• Bertha Angell, 1886 student notebook, Apgar's Plant Analysis
  • Clifford K. Rathbone disbound diary pages, 1919
  • Construction journal pages, 1922
  • Illustration and writing notebook, undated. Hand-painted drawings of women, a man, and flowers are included, along with literary selections and sayings.

The Chronological Documents and Financial Records sub-series spans from 1824 to 1969 (bulk 1824-1920), documenting the legal, financial, and business affairs of the interrelated Brownell, Angell, and Rathbone families. Items include deeds, bills and receipts, insurance policies, bank and tax records, accounts, construction documents, leases, estate documents, and more. A significant portion of the documents relate to the real estate work of Ernest Brownell, Annie May Brownell, John Angell, and Bertha Angell (later Kalloch) in Providence, Rhode Island.

The Bundled Documents and Financial Records sub-series includes:

  • Bundle 1: Angell family land documents, 1799-1839
  • Bundle 2: John Angell wallet and receipts, 1829-1841
  • Bundle 3: Angell estate documents, 1893-1904
  • Bundle 4: Brownell estate documents, 1908-1942
  • Bundle 5: Clifford K. Rathbone concrete pile documents, ca. 1920s
  • Bundle 6: Clifford K. Rathbone wallet, 1941-1944

The Ledgers sub-series includes:

  • Partial estate inventory, ca. 1841
  • Nancy Angell account book, 1845-1856
  • Nancy Angell rent account book, 1863-1903
  • John A. Angell and Nancy Angell income taxes, 1867-1871
  • John A. Angell estate accounts, 1877-1893
  • [Annie May Angell and Bertha Angell?] account book, 1884-1891
  • Ernest H. Brownell cash book, 1890-1910
  • Annie May Angell Brownell cash book, 1892-1904
  • Annie May Angell Brownell check books, 1892-1893
  • Bertha Angell account book, 1896-1898, and 1908
  • Annie May Angell Brownell account book, 1896-1905 and 1912-1915
  • Blank bank notebook, Undated

The Writings series spans from 1811 to 1958 and includes poetry by Lucia Emilia DeWolf Brownell, a lecture by Henry Howard Brownell, school work of Ernest H. Brownell, poetry by Annie May Angell Brownell (some with painted illustrations), and miscellaneous other items.

The Drawings and Illustrations series includes miscellaneous sketches and paintings, two volumes of Henry B. Rathbone's "History Cartoons," one volume of collected work of Emma DeWolf Brownell, and a child's illustrated notebook. Other illustrations and paintings appear throughout other series in the collection, particularly the Correspondence series and Writings series.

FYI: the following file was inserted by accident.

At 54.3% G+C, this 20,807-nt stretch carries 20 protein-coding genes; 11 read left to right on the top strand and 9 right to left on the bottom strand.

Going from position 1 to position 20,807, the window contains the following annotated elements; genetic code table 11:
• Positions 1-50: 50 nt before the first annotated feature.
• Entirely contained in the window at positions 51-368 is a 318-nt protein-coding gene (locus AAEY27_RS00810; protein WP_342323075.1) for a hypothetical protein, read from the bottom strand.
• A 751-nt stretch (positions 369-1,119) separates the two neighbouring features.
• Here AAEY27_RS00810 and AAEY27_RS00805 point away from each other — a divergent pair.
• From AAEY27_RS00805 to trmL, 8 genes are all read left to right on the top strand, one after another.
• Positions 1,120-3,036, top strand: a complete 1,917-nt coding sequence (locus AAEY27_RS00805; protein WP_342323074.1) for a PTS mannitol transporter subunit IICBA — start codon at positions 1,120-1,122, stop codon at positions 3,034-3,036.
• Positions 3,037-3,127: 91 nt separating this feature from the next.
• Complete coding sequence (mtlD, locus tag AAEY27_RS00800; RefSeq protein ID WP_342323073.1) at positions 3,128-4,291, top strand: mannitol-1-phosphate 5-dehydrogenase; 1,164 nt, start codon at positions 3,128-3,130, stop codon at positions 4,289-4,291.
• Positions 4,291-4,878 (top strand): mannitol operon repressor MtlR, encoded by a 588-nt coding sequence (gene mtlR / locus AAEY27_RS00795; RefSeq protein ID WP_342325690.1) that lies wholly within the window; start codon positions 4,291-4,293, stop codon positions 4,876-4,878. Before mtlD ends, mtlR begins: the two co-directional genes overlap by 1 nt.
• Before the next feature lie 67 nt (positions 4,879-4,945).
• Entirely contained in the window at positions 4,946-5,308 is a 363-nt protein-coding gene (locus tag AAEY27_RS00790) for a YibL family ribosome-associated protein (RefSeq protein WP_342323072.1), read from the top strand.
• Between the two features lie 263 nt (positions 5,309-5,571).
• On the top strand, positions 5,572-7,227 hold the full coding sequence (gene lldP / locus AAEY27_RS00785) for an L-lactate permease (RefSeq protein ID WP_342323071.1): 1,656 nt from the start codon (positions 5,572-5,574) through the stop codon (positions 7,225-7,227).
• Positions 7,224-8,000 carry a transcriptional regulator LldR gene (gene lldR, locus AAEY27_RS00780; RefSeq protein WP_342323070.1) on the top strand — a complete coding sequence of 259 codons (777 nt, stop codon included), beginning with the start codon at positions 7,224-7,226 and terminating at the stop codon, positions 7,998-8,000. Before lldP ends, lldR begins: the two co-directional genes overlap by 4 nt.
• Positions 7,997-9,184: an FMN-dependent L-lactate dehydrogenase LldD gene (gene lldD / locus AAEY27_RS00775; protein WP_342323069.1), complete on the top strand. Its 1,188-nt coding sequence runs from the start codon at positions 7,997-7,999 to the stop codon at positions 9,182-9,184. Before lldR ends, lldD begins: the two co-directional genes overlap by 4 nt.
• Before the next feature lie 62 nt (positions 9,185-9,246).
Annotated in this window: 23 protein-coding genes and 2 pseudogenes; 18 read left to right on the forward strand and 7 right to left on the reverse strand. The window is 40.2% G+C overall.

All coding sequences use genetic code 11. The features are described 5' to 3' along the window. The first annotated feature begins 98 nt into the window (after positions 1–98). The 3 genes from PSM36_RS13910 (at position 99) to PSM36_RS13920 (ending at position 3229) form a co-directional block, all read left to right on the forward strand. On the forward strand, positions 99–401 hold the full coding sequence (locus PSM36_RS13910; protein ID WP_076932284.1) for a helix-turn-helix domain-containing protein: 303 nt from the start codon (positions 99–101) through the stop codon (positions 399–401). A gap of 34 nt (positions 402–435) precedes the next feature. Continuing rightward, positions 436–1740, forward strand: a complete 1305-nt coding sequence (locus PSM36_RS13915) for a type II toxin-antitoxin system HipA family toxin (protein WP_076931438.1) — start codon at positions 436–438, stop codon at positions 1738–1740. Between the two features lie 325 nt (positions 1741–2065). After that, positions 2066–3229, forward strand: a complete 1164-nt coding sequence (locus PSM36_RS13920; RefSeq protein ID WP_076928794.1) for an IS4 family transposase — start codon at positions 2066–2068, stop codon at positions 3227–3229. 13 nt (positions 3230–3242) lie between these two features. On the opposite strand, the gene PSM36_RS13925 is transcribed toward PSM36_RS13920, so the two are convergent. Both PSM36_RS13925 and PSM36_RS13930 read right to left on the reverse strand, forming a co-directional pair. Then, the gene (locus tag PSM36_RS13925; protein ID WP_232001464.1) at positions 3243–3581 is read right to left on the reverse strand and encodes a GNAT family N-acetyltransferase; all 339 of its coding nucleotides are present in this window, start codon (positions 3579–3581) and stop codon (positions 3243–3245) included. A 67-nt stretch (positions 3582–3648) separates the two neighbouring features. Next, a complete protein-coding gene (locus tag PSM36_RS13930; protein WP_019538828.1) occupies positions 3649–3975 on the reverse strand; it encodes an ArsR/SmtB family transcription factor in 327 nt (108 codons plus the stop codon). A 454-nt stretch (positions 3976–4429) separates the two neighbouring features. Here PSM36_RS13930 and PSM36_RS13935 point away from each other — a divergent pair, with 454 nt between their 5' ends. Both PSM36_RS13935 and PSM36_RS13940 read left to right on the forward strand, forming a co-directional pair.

The Scrapbook Pages series consists of loose pages compiled by Dorothea Brownell Rathbone, collecting together letters, clippings, documents, photographs, and notes. Material dates from the 1850s into the 1940s. Correspondents represented include Edward R. Brownell, Henrietta Knowlton Angell Brownell, Ernest Henry Brownell, John Wardwell Angell, Edward I. Brownell, Charles DeWolf Brownell, Carl DeWolf Brownell, S. Edward Paschall, Bertha Angell. Photographs of people feature: Ernest Henry Brownell, Clarence Brownell, Charles Henry Brownell, Clifford K. Rathbone, Charles DeWolf Brownell, Douglass DeWolf, John Wardwell Angell, and Bertha Angell Kalloch. Ernest Henry Brownell features heavily in the scrapbook, including information on his education, work, and personal life. Dorothea Rathbone appears to have copied diary entries from October 1884 to March 1887, with manuscript and printed materials pasted in to it.

The Photograph series includes cartes de visite of James T. Fields, Annie Fields, and a gun crew aboard the Hartford. A signed photograph of Oliver Wendell Holmes is addressed to Henry H. Brownell. Gem tintypes of Ada Perkins Kerby, Rachel Perkins, and Charles Townley are also present. Miscellaneous photos include snapshots of the U.S.S. Hartford, a bridge, a construction project, a painted portrait of Betsy Angell, and a partial photograph of figures in a vehicle. A series of eight photographs and negatives depict gravestones. Photographs also appear elsewhere in the collection, principally the correspondence series and scrapbook pages series.

The Ephemera series consists of tickets, calling cards, business cards, a bank exchange note, and a wrapper.

The Printed Materials series includes newspaper pages and clippings, a 1785 almanac, poetry, a disbound copy of Thomas Church's The History of the Indian Wars in New England (New York, 1881), miscellaneous material related to education, one piece of sheet music, a magazine, a program, and a leaflet.